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Interview with Executive Director of Massachusetts State Legislative Internship Program

This summer I had the privilege of interning at the Massachusetts State House with Representative Tom Stanley. Over the course of my internship, I met Anne Ziaja, the Executive Director of the State’s’ Legislative Internship Program.

For all prospective interns who would like to work in the Massachusetts State House or any state house this interview will provide you with more information about the program and Anne’s position in the program.

Interview with Anne Ziaja

Image result for anne ziaja

1. Before we begin with the interview questions can you tell us a little more about where you are from and why you chose to work at the Massachusetts State house?

Anne – My name is Anne Ziaja and I am a 1978 graduate of the college of The Holy Cross and I had been an intern in Washington for one of the congressmen from MA back in 1976 did an internship with the Mass senate in 1977 and started working here full time in 1978. My assignment when I was an intern in 77’ was to work with the 10 interns in the senate. And I enjoyed it thoroughly and I was learning as they were learning and I thought I could do something else, but then they offered me the intern program when I got out of school and I have been doing it ever since.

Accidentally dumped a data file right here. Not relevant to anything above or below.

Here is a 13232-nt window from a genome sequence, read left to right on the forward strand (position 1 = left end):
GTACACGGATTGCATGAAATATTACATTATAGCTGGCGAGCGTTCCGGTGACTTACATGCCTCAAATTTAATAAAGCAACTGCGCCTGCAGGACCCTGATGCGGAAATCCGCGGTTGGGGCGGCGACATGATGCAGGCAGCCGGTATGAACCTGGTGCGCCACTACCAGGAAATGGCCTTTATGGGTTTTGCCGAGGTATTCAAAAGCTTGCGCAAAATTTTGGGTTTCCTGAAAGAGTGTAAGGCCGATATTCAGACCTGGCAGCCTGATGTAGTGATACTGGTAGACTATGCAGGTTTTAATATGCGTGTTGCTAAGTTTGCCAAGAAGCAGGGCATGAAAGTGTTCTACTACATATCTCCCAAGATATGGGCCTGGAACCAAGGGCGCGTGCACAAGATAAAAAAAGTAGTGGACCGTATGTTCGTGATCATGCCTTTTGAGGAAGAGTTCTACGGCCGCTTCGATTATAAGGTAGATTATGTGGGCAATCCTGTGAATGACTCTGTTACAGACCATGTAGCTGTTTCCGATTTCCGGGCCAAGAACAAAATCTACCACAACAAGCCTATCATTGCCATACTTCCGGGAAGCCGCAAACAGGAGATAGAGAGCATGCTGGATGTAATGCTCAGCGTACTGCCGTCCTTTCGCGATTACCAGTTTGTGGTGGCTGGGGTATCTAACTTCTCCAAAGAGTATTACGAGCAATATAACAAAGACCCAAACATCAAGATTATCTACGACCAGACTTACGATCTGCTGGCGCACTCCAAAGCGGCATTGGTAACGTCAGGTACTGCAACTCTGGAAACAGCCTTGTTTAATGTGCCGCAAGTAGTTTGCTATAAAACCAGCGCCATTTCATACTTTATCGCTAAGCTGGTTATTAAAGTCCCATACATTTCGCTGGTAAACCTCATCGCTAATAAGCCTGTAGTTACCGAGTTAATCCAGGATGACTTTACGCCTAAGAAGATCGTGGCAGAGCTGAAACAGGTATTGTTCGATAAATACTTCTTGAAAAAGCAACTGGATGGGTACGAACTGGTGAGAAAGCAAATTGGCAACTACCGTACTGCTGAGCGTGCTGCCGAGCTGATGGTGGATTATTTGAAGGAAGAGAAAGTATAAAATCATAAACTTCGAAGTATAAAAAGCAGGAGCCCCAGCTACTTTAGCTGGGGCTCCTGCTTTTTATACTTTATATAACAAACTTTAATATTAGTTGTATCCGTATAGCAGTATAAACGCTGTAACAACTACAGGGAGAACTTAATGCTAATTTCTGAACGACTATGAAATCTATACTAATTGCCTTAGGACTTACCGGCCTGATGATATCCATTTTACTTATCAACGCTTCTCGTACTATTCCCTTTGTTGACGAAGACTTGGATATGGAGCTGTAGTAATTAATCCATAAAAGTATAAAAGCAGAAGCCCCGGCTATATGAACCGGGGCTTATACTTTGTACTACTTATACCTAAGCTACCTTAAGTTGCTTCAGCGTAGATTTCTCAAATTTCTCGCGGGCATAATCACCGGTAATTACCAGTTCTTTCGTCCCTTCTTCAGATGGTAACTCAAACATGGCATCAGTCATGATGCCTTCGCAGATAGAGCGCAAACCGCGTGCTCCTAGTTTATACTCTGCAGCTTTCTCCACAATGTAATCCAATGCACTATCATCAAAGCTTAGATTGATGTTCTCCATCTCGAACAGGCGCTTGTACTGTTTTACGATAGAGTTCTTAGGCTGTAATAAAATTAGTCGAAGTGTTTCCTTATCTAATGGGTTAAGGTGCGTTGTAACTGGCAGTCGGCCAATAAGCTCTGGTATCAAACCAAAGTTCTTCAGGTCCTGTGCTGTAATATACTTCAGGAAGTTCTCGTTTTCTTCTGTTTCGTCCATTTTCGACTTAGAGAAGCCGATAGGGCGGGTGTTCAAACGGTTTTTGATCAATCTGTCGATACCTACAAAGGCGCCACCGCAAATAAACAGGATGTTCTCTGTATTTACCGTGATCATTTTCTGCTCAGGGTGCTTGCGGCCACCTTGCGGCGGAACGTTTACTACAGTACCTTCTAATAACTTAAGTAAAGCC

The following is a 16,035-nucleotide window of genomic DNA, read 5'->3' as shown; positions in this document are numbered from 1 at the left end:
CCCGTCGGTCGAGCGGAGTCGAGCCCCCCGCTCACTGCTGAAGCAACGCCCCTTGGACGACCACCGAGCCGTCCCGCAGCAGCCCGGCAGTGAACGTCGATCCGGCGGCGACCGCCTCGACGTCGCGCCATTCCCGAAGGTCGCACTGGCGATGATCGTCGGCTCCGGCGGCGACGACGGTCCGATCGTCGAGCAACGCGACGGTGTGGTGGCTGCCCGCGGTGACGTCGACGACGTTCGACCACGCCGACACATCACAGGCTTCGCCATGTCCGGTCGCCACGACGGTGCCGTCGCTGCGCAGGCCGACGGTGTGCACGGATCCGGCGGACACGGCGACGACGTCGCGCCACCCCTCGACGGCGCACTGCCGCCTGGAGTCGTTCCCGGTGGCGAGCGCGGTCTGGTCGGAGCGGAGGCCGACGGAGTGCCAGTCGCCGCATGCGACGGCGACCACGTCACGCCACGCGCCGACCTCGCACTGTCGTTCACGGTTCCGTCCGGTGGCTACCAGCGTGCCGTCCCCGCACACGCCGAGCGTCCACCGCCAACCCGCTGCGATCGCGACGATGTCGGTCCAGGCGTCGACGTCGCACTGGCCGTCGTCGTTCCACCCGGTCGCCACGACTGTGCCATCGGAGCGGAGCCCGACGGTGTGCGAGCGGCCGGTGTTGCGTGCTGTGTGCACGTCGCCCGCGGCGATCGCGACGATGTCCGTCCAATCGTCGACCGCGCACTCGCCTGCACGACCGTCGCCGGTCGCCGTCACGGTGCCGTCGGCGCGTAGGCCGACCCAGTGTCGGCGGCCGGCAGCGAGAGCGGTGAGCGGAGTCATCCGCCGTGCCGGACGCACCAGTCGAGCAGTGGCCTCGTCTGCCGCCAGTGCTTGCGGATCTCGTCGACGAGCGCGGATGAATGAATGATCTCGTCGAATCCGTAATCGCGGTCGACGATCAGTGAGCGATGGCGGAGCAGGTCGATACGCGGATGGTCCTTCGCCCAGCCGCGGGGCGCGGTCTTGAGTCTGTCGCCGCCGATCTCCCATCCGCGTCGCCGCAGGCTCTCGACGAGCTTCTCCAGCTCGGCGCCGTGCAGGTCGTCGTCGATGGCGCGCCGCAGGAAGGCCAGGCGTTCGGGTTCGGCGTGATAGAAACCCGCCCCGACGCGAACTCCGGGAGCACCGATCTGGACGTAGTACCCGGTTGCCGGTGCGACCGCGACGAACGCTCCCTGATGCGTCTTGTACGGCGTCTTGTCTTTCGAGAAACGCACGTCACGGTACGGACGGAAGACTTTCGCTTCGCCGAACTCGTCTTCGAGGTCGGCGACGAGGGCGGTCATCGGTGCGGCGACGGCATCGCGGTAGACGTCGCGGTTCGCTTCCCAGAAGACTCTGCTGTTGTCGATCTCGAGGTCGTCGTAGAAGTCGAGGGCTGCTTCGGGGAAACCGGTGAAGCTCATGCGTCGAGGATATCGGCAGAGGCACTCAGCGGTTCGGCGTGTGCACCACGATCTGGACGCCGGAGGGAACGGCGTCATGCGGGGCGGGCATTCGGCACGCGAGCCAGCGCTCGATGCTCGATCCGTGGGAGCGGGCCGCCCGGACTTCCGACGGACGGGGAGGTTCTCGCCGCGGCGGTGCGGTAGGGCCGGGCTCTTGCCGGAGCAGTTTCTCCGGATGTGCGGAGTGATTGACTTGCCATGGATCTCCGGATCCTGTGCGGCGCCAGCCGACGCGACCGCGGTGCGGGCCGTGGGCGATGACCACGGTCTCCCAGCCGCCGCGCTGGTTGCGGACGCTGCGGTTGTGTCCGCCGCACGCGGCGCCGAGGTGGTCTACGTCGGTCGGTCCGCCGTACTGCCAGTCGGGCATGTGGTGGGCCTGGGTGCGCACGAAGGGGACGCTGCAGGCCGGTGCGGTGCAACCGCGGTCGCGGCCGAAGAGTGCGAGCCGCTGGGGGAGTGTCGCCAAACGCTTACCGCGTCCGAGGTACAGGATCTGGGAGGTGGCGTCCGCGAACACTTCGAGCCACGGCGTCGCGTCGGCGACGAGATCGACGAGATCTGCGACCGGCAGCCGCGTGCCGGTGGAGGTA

2.What does a typical day in the state house look like for you?

Anne- It depends there’s no real typical day for anyone in the state house for anyone you are always prepared or being prepared to handle whatever comes your way as you know having been an intern.  I have certain times of year that certain projects are either in progress or getting planned to take place so it depends.  If it were when you were here as an intern over the summer every morning, I would come in and confirm that the speakers were going to speak that day. I would confirm that we had the use of the rooms we were going to have wed make sure that the notice went out to the senate remind the house that they have to send out their notice and then we would go over to before the seminar 20 min before to make sure the room was open greet people as they came moderate the discussion stay after. Everyday was really working with the students getting prepared or wrapping it up and getting ready for the next day.

3. What do you think separates the Massachusetts State House Internship Program from other state houses?

Anne – Well I worked with the national conference of state legislators so I am pretty aware of what other legislative internship programs are like.  Our program is very different in that our legislature is a full time legislature many states do not have that whereas they would just have during session maybe interns come in for that but because our legislature is considered full time legislature we have interns coming here year round and we are always needing assistance.  And as you know when the formal session ends the informal session never does the whole session is over the 188 so we’re wrapping it up the constituent work always needs to be done and sessions always have to happen.  I think we are more busy and it is more necessary to have interns more often than perhaps other states.